USING WHOLE-BRAIN COMPUTATIONAL CONNECTOMICS FOR UNDERSTANDING NEUROPSYCHIATRIC DISORDERS
The study of human brain networks with in vivo neuroimaging has given rise to the field of connectomics, furthered by advances in network science and graph theory informing our understanding of the topology and function of the healthy brain. Our focus is on the disruption in neuropsychiatric disorders (patho- connectomics) and how whole-brain computational models can help generate and predict the dynamical interactions and consequences of brain networks over many timescales. We have been developing methods for which emerging results exhibit remarkable accuracy in mapping and predicting both spontaneous and task-based healthy network dynamics. This raises great expectations that whole-brain modeling and computational connectomics may provide an entry point for understanding brain disorders at a causal mechanistic level, and that computational neuropsychiatry can ultimately be leveraged to provide novel, more effective therapeutic interventions, e.g., through drug discovery and new targets for deep brain stimulation.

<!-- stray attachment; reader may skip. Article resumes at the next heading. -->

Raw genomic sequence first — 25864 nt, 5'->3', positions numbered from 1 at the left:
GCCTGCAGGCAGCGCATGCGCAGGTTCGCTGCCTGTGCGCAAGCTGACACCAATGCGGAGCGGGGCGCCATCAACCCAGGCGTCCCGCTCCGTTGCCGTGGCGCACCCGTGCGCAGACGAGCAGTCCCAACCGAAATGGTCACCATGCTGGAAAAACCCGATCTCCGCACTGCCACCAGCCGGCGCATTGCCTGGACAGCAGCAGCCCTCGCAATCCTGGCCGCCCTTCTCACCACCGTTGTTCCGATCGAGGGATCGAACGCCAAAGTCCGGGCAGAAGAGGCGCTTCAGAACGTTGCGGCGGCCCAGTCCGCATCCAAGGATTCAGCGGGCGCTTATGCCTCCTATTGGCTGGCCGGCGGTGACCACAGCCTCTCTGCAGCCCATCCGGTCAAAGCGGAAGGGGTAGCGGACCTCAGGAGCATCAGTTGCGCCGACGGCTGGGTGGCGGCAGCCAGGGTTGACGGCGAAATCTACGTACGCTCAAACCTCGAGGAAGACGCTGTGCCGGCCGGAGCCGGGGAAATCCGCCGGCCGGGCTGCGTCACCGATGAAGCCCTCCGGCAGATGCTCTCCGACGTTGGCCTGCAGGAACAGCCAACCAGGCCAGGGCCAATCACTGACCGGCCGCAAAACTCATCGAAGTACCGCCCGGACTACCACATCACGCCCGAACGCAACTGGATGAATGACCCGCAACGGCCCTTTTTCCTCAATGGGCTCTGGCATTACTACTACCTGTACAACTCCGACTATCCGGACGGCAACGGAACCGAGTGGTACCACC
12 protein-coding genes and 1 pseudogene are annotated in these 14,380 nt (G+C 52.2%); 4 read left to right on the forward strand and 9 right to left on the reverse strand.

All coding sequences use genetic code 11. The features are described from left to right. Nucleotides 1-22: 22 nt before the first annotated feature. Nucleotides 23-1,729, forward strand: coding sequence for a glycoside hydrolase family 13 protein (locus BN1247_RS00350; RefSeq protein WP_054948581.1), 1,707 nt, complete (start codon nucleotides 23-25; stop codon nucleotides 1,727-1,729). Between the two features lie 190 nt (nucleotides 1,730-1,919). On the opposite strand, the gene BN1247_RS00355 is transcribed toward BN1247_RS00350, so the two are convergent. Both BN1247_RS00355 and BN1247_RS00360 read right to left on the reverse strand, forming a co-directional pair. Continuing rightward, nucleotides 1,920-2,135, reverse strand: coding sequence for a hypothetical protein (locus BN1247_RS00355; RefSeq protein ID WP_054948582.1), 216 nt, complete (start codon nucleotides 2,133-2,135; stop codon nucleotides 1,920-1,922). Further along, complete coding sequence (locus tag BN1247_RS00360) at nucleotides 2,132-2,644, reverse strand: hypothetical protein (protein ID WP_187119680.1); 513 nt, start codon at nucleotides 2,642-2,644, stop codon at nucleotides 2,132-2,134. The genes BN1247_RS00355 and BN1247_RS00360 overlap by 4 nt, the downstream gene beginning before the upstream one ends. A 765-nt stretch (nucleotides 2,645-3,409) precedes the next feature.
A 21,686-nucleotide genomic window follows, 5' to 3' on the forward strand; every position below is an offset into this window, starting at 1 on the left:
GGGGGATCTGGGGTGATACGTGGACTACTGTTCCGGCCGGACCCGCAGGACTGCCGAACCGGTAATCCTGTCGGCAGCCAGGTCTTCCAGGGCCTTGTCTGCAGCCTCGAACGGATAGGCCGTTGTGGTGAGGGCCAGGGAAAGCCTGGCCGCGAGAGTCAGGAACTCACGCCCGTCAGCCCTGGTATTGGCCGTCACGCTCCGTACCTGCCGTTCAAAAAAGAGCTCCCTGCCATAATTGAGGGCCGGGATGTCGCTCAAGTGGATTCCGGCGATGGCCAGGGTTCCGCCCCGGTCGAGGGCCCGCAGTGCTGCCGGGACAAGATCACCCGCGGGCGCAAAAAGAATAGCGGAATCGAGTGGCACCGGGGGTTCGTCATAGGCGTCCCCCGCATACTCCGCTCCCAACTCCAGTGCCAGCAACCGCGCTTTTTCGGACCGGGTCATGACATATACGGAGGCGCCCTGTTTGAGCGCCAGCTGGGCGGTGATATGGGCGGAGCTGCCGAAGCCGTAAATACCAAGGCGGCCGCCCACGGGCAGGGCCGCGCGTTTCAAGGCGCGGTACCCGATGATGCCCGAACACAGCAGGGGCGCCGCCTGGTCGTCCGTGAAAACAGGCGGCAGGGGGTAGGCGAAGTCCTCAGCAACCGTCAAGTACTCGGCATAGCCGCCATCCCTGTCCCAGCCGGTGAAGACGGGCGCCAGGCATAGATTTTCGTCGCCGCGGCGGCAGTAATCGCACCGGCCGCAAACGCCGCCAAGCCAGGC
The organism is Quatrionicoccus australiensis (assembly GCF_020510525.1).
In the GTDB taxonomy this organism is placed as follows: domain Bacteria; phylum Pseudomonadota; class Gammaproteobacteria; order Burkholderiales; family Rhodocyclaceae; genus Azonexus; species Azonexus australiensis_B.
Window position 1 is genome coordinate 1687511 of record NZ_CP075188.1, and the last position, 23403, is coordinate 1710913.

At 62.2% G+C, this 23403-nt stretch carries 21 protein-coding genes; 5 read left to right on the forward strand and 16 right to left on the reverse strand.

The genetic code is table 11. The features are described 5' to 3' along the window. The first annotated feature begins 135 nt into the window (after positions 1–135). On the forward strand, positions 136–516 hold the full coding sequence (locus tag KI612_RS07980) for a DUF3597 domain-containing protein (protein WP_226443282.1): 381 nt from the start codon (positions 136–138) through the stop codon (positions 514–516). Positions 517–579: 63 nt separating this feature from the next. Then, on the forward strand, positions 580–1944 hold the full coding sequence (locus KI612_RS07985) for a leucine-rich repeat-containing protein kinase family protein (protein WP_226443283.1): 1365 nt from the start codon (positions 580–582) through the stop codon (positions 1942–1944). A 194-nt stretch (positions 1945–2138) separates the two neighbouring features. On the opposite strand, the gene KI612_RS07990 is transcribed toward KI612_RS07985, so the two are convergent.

Examples of Whole-Brain Computational Modeling of Schizophrenia and Parkinson’s Disease
Whole-brain computational modeling was used to simulate functional networks in schizophrenia and health using global integration values reported experimentally. This showed significant fragmentation in the simulated functional networks between the two groups as shown by the number of connected components as a function of graph density and correlation threshold (Cabral et al., 2012a). Similarly, simulations showed that the model predicted well the experimentally observed measures of graph theoretical measures as a function of the coupling strength (Cabral et al., 2012b). Whole-brain computer models have also been useful for other neuropsychiatric disorders such as PD and combined with a causal intervention. A computational model using the changes in pre- and 6-months-post-DBS showed significant recovery of structural network connectivity as a result of using DBS to alleviate the symptoms of PD (van Hartevelt et al., 2014).
(Read more in our published paper in Neuron) .
Whole-brain computational modelling is carried out in close collaboration with Prof Gustavo Deco (Barcelona).